Bennett Kobb, communications manager at the Public Technology Institute, which promotes best practices and innovation in technology at the local government level. Benn related their success at moving Web services from IIS to Apache, and his happiness at finding Fedora after trying many other Linux distributions and finding them lacking in professional polish and usability. John Babich who was at FOSE with me yesterday, did a short mock interview with Benn that we hope to post shortly!
A sergeant with the Alexandria Police Department wanting to use Linux to do digital media forensics. As luck would have it, I spent oh, about a decade doing that in my past life, so that was a fun conversation! ?
- A DHS employee interested in getting more free and open source software in the parochial school system where his children attend. As a parent paying the dreaded “technology fees” so many schools are charging these days, he wants to make sure that he’s not paying costs for software when there are so many great FOSS alternatives available (he mentioned OpenOffice.org as an example).
I was continually amazed at how many hundreds of people came by looking for Linux by name, and talking about how they’ve heard of how open source can save them from the hell of malware abuse they endure as Windows users. This is always a great shim for me to talk to them about contributing back — “Did you know, it’s not just that you can use this software so easily, you can also contribute back in some way, even if you’re not a hardcore geek!” Another frequent pitch I made to people was that FOSS represents a return to the purity and simplicity of neighbor helping neighbor — you help me raise my barn, and I’ll help you till some acreage. Representing a LUG advocacy organization is a great platform for that message, where you’re not just sending people off with a free disc of software and a handshake, but also a promise to help them if they need it in the future, and a place where they can meet other neighbors with similar needs.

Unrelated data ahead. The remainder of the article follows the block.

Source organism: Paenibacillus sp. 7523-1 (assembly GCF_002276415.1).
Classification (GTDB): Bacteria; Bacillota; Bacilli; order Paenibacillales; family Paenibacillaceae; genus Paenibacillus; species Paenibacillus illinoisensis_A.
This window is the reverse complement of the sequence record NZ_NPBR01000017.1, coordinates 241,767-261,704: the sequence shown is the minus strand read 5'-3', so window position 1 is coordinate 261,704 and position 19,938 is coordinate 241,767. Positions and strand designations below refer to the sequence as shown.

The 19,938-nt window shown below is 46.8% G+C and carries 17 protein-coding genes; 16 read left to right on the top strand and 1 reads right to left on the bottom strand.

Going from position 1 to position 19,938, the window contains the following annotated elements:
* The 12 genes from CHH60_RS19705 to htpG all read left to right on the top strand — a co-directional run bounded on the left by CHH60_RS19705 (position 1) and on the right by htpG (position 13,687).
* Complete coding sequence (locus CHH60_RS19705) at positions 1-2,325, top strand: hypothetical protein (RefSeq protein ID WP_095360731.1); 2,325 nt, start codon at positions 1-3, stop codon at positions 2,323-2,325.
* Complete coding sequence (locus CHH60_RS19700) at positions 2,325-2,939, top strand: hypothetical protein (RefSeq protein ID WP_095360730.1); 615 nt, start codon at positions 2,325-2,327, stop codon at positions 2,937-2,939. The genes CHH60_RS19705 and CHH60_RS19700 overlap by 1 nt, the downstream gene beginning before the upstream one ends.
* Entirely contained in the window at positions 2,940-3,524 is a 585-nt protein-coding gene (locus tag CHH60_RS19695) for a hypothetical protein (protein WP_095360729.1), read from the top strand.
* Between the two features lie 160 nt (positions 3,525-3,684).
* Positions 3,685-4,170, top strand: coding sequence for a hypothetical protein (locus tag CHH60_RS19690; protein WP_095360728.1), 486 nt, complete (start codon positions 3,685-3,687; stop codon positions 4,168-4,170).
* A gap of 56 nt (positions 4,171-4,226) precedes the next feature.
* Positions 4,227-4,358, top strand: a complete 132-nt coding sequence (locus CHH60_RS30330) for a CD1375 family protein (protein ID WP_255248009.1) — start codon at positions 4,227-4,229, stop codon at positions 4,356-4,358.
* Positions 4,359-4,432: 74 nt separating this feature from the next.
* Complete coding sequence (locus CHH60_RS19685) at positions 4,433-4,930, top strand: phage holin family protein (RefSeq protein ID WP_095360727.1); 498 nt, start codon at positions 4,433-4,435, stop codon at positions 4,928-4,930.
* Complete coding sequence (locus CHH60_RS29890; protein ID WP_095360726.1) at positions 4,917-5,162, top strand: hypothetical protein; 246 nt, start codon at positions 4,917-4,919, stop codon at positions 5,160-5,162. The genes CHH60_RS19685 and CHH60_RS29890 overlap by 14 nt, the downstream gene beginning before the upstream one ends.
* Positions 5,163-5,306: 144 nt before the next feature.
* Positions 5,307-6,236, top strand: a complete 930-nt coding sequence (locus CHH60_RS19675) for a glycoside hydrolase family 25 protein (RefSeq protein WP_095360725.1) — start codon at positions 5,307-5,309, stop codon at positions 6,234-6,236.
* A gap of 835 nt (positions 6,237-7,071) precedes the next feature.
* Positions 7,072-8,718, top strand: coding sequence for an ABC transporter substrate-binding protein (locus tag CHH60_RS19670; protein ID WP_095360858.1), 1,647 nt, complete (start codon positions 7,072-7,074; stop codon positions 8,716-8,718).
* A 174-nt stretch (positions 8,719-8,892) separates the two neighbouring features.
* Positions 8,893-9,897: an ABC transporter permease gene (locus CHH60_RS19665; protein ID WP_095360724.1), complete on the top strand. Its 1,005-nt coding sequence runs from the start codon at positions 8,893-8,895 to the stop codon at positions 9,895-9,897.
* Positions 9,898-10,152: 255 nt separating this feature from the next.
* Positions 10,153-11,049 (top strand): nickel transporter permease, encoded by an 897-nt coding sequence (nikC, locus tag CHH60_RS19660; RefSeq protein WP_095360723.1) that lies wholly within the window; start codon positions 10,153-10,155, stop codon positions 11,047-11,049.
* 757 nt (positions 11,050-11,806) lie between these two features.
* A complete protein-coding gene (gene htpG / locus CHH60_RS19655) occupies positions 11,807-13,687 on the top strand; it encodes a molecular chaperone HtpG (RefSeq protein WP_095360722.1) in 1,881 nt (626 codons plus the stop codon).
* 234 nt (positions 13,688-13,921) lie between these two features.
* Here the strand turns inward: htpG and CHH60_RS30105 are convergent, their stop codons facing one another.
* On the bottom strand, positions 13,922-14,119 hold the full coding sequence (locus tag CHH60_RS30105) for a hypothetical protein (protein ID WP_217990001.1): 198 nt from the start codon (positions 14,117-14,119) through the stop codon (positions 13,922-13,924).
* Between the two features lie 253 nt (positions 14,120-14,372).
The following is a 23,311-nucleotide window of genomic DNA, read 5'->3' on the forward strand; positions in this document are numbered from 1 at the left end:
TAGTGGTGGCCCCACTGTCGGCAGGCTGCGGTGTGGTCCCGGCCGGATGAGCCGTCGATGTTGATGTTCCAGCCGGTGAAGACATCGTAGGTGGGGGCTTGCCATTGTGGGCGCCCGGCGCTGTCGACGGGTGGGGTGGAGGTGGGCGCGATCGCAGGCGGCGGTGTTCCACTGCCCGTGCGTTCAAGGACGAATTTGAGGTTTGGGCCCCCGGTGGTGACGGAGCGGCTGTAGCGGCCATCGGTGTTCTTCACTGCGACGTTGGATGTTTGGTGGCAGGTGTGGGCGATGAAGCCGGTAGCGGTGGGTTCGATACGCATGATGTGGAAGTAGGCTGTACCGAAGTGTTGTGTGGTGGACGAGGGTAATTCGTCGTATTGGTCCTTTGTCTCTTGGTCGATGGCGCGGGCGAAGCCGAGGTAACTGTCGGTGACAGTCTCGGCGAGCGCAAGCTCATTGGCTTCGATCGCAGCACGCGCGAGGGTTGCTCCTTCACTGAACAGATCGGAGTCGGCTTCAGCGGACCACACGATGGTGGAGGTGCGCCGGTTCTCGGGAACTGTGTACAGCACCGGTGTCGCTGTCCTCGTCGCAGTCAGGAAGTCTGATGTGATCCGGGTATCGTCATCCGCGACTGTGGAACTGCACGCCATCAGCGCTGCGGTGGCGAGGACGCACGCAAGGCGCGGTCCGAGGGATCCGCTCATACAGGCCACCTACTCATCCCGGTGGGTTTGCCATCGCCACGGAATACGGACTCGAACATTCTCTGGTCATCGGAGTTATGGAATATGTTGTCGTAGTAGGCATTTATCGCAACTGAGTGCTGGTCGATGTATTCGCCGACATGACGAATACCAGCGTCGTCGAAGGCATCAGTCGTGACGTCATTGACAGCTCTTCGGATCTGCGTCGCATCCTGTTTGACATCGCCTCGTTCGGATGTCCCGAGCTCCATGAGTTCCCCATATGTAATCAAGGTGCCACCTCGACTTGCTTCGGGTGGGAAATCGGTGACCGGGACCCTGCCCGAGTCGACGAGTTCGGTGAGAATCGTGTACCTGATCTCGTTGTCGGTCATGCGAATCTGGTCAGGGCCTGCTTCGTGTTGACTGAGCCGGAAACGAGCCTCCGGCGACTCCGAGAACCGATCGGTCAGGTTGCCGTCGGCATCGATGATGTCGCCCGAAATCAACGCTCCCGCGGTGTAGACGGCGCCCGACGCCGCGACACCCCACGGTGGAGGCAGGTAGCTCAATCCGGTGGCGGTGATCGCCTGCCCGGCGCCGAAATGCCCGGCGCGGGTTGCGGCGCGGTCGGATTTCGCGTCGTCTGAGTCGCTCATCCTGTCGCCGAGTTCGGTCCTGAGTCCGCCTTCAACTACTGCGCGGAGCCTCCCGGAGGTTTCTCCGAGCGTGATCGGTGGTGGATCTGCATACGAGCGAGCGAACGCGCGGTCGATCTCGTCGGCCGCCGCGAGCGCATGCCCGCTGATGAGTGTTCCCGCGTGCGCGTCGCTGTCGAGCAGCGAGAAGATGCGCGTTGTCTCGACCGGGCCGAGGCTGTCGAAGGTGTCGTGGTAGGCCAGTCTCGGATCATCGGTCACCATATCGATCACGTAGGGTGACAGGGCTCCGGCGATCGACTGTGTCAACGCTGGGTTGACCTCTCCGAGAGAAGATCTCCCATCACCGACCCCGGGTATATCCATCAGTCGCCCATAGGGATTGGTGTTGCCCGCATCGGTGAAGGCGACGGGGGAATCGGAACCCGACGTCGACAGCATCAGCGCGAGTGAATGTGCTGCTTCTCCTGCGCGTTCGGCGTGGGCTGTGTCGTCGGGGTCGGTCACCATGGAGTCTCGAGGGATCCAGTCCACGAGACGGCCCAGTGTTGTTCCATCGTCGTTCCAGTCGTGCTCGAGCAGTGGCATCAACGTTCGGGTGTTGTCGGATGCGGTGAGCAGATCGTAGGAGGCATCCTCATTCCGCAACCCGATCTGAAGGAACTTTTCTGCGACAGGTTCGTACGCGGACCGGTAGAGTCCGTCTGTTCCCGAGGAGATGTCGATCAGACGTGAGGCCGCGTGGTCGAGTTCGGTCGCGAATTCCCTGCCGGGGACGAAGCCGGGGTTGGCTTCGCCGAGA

All in all, a great way to spend a couple days, although my feet and my voice are both happy to be resting in my home office again! Thanks again to Tux.org for the welcoming camaraderie, to Dell for the loaner laptop, to John Babich for coming by on his brief time off here in the States, and to the many people who came by and talked about Fedora and FOSS. Let’s do it again next year!